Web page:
Despite the city’s attempts to make public transport smart by introducing Intelligent Transport system (ITS), passengers are issued paper tickets.
By Savyata Mishra
Anil Kumar boards the bus from Majestic bus station to Uttarahalli every day after work by paying Rs 22. A few months ago, he was being issued one electronically generated ticket of the same amount, which also bore his boarding and drop location. But now, it is back to square one with the conductor handing him two paper slips of Rs 17 and Rs 5 each.
Another passenger, Mr. Jaffar Ali, a senior citizen, gets three slips of Rs 13, each time he boards the bus. In the absence of a mobile-based payment system, he said he forgets to collect his change back and mostly ends up paying Rs 20.
The experience of Mr. Anil and Mr. Jaffar is a telling picture of how Bengaluru Metropolitan Transport Corporation’s (BMTC) Intelligent Transport System (ITS) has been unsuccessful in providing the ease and efficiency that it promised to its riders during the launch of this ambitious project in 2016.
Even with an estimated 50 lakh passengers boarding the public transport daily and with 6,500 plus buses, BMTC has a dearth of functional Electronic Ticketing Machines (ETMs). These machines are supposed to issue tickets for the exact amount as well as be equipped with a smart payment system to protect customers like Mr. Jaffar.
Apart from not being enough in numbers, the available machines with the conductors also have a lot of technical faults.
Bus conductors said that sometimes the machine prints out blank tickets or gets stuck, which blots the paper with pink ink. They also said that sometimes their machines have run out of charge or paper roll, after which they are forced to issue manual tickets. If they don’t have manual slips, they will have to write out tickets to passengers.
Out of every 10 conductors, surveyed by the Softcopy at Majestic bus terminal, four had an ETM while the other six issued tickets manually. Many ETMs have been withdrawn from service due to technical glitch and haven’t been refurbished.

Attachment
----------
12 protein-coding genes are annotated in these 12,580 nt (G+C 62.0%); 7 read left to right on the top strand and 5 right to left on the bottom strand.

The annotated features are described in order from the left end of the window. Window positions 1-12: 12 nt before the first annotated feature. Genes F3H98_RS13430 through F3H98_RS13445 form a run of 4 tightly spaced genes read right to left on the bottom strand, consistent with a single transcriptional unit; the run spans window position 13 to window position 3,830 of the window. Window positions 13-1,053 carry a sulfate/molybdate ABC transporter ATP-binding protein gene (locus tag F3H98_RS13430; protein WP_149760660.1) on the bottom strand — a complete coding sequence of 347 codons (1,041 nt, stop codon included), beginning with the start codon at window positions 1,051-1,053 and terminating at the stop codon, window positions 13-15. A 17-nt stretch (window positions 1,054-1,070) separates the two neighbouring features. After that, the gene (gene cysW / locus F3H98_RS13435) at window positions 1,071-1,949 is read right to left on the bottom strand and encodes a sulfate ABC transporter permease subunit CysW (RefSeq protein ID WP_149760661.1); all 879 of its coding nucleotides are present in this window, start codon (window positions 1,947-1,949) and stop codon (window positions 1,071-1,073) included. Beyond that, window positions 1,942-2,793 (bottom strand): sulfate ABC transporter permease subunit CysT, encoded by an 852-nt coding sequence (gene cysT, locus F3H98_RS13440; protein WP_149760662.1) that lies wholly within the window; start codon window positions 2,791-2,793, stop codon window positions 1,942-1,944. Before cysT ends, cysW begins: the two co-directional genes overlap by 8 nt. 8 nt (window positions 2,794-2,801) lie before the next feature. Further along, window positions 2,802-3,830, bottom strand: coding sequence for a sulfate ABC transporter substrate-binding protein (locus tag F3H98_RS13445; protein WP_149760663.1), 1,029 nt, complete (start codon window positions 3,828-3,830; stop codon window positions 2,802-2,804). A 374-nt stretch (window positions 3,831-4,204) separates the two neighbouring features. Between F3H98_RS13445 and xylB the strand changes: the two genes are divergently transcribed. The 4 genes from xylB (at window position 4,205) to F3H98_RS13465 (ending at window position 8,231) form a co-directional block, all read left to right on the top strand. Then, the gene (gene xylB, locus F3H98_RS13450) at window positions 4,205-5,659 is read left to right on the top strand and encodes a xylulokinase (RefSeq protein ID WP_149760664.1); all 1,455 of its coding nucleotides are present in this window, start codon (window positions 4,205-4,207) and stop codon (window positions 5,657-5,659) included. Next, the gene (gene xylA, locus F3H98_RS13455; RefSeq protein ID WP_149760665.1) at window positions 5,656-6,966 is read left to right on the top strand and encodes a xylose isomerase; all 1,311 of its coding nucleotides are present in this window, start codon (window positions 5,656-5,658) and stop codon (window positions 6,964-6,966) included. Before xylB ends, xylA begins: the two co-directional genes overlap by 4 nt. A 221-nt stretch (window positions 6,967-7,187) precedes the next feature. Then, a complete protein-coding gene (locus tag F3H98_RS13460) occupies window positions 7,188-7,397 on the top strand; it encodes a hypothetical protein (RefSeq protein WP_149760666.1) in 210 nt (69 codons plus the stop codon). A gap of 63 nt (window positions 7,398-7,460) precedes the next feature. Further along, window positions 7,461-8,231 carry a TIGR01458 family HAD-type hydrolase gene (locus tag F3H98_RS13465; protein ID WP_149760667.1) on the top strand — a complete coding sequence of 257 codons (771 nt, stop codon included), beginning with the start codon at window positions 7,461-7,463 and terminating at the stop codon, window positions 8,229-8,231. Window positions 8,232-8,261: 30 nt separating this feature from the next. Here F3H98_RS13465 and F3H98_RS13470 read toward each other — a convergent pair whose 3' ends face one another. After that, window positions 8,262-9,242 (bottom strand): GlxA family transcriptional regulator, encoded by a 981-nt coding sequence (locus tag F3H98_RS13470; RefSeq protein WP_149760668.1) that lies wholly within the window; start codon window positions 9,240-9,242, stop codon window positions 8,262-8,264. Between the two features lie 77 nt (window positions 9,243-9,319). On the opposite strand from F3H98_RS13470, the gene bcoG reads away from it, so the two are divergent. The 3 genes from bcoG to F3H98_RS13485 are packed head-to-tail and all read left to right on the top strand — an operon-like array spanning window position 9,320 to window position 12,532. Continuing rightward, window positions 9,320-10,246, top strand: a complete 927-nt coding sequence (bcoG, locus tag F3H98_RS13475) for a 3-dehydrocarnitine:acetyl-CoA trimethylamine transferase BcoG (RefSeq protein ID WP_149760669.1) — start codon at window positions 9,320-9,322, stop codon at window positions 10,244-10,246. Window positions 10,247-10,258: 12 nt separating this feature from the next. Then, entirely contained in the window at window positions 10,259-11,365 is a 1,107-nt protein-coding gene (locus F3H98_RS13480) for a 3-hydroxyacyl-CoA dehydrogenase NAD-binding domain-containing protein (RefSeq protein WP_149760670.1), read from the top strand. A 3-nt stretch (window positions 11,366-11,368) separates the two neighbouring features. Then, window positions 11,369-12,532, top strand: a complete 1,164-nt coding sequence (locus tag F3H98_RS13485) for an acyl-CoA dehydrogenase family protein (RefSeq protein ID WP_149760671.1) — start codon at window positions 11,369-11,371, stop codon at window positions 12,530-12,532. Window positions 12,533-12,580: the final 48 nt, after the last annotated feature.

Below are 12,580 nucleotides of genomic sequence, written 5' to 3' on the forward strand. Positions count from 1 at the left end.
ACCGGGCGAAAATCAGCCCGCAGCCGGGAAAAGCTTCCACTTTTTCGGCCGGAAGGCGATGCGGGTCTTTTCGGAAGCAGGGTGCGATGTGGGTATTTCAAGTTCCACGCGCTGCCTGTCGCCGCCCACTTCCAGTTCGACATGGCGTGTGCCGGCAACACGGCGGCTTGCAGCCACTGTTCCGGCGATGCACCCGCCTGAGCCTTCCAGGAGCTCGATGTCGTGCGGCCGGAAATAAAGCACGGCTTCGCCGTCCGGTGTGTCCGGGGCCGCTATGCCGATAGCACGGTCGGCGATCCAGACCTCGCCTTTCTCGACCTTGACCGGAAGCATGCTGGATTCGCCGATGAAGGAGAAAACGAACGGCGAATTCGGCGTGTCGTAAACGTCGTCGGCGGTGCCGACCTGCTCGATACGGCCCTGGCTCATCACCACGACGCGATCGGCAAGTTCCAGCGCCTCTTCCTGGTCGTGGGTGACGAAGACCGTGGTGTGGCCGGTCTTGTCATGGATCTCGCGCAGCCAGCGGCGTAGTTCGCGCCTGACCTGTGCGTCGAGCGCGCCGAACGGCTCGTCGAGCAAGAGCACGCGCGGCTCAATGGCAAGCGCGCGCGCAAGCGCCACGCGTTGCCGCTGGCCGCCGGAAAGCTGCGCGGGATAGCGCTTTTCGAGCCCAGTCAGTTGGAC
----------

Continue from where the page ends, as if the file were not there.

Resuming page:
Manjula, a conductor on route number 242, said that she received a machine a few months ago, but before she could get used to it, the machine stopped working and had to be sent for repair. She now manually issues tickets and has to keep a record of all the information. “It becomes quite tedious and tiresome, especially in a 12-hour shift,” she said.
As opposed to the manual tickets, the machines have a pre-loaded template that requires the conductor to feed data like the boarding point and the drop location, to generate the ticket automatically. It also transmits the data to the ITS server every five minutes.
Sushmita, a college student, is distraught with repeated instances of conductors not returning the change to her while deboarding. On other days, she is issued a Rs 10 ticket and asked to pay Rs 15 by the conductor. She feels that if there is a digitisation of the public transport system, these petty instances of theft will reduce drastically.
When BMTC launched its ambitious Intelligent Transport System (ITS) in 2016, reports suggest that it had equipped almost 80 per cent of the fleet with General Packet Radio Services (GPRS) enabled ETMs. “This was to ensure that the ETMs function not just as a ticket vending machine but also track the distance covered by a bus, the number of passengers using the service, running time, the number of tickets disbursed, etc.,” the report said. ETMs also aimed to reduce pilferage by the conductors.
Marigowda, a bus conductor, said that with the machine, he is now able to issue tickets faster even during rush hours. Although it has made his life easier, not all have had this luxury. He said that only a few depots and a particular time shift had been issued machines.
Ms. Nayana, the Divisional Transport Officer of BMTC, said that the company that supplied these machines ran into financial trouble because of which the work on refurbishing the machines and introducing new machines has been tardy. “However, we are currently trying to rope in new companies to improve our services,” she added.
M N Sreehari, a transport expert, said, “The idea behind ETMs is to reduce human interference and maximize automation. Both the time as well as the number of tickets (which add to the printing cost) issued can be reduced by properly functioning ETMs. The pickup and drop location is important so as to prevent overcharging by the bus conductors. Thus, BMTC should look to improve its services and adopt the smart way to boost ridership.”
Some conductors like Anu feel comfortable with any means of issuing tickets. She said, “One can have a machine and still be slow to give tickets. I feel more comfortable tearing out slips than punching numbers.”
Efficiency depends on the abilities of the conductor and not on the machine, she added.